Denise with her blood-stained journal, which she found after the genocide

CT: How do you cope with traumatic memories? Has anything made your experience easier to deal with?

DU: Survivors of the genocide against the Tutsi always suffer from traumatic memories because we live with the effects of the genocide in our daily life. Still our children ask us why they do not have a father. The orphans who survived and who now have married and got children of their own ask why they cannot visit grandparents, uncles, cousins.

But the way I cope with traumatic memories is to share my suffering, my sorrow - and also my joy - with other survivors in a community or a group of people who understand my sufferings and who are ready to listen to me. It helped me to feel valued as a human being because before, we were regarded as snakes and cockroaches.

And serving others has also played a good role in the process of healing my trauma. I realised that at least I could change the life of my colleagues by showing them love and giving back the dignity which they lost during the genocide.

CT: Do you ever fear it might happen again?

DU: I do not ask myself such a question of whether the genocide might come back again in Rwanda. But I know that if we Rwandans are not awake, divisions might arise again.  We are there to say: "Never again" and "We all are Rwandans".  And we have a good government which supports unity and reconciliation and is against any new propaganda promoting divisions or revisionism.  Trusting in God does not mean to be blind, but God makes us attentive to new dangers, especially against all forms of discrimination, which is always the first step to genocide.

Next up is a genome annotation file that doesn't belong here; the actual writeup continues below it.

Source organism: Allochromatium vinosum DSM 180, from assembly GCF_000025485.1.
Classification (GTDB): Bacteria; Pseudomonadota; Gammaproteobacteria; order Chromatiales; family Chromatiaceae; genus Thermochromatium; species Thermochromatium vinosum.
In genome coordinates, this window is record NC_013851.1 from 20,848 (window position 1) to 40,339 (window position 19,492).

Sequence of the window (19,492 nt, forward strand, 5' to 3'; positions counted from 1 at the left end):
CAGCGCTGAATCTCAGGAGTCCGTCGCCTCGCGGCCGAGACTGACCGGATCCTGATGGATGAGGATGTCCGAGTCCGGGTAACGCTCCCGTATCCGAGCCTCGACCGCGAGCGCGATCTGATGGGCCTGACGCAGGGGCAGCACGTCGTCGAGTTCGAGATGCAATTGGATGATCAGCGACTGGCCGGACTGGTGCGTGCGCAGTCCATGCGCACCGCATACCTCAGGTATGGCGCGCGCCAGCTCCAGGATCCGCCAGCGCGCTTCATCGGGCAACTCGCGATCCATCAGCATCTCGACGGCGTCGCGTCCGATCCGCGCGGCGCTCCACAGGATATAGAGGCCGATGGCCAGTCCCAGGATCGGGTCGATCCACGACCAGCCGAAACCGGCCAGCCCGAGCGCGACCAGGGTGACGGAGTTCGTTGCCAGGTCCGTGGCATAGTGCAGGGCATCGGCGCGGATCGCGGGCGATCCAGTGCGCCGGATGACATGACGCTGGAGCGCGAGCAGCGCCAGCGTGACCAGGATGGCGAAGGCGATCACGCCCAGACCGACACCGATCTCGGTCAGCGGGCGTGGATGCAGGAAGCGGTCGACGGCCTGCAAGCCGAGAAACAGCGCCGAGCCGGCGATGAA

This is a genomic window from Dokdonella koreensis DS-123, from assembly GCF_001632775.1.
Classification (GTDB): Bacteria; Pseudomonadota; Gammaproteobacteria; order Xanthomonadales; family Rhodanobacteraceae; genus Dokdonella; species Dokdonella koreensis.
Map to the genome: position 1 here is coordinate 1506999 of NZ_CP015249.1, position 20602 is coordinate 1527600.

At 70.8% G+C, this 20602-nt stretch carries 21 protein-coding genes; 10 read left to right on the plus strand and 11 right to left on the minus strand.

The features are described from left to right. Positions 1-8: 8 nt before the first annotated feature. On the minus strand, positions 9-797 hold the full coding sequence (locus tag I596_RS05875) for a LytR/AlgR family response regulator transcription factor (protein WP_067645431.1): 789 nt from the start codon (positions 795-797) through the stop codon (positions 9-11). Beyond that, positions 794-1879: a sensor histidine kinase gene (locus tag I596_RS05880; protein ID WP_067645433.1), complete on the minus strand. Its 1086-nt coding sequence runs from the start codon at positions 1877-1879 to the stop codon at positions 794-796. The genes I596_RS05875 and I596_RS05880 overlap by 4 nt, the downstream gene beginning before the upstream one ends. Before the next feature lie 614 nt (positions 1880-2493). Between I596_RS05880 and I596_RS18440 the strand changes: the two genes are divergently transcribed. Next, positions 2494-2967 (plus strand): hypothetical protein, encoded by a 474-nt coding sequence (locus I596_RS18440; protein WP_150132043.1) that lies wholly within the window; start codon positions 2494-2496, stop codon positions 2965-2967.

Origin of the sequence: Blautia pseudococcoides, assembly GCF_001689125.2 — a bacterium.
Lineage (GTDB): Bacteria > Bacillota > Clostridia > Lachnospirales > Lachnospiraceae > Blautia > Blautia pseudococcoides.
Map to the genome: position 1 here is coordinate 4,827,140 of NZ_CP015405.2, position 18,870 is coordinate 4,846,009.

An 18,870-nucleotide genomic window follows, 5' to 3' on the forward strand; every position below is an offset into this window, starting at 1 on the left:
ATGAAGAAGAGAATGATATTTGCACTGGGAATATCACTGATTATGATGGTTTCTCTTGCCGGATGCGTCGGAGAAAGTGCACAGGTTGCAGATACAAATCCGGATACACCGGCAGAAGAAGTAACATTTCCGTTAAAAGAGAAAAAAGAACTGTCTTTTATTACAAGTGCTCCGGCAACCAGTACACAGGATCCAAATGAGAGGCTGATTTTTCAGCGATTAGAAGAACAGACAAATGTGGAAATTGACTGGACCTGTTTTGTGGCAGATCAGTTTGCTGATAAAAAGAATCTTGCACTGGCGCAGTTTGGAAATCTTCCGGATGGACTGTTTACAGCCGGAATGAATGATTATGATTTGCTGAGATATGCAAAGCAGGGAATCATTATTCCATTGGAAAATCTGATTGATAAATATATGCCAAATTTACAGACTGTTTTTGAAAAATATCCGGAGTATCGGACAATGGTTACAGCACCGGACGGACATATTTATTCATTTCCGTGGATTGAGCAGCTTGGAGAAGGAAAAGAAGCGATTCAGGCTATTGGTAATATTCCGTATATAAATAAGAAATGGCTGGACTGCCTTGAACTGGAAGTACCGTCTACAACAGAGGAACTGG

CT: Was writing about your experience of the genocide painful? Did it help in the healing process?

DU: Sure, it is always painful when I speak or write about such horrible experiences of the genocide. But it helped me in the healing process with my wounds. If I kept the horrible things in my soul, they would destroy my whole life and I would become mentally sick.

The better way is to download the heavy burden from the soul, because the soul needs healing. Prayer and the encouragement of friends also helped me to get the strength to speak about such terrible things. When I share my
testimony, my soul gets healed and I heal also the souls of other people who hear about how I overcame the trauma.

Sharing the message in my book has another important meaning. I did not want to lead people into sadness or into depression but I wanted to encourage them to put their trust in Jesus Christ in any situation because He is the one who gives us a true healing. He gives us the strength to forgive in all situations.

Children are learning a message of love, not hate, at the Iriba Shalom centre in Mukoma

CT: What have you learned about forgiveness as a result of what you experienced?

DU: The most important thing is to not be overcome by the evil but overcome the evil with good. Forgiveness makes the impossible to be possible. I was able to forgive and when I did this, it helped me to live again in peace with the perpetrators, some of whom were my neighbours. That is also the same for all who were able to forgive the killers in Rwanda.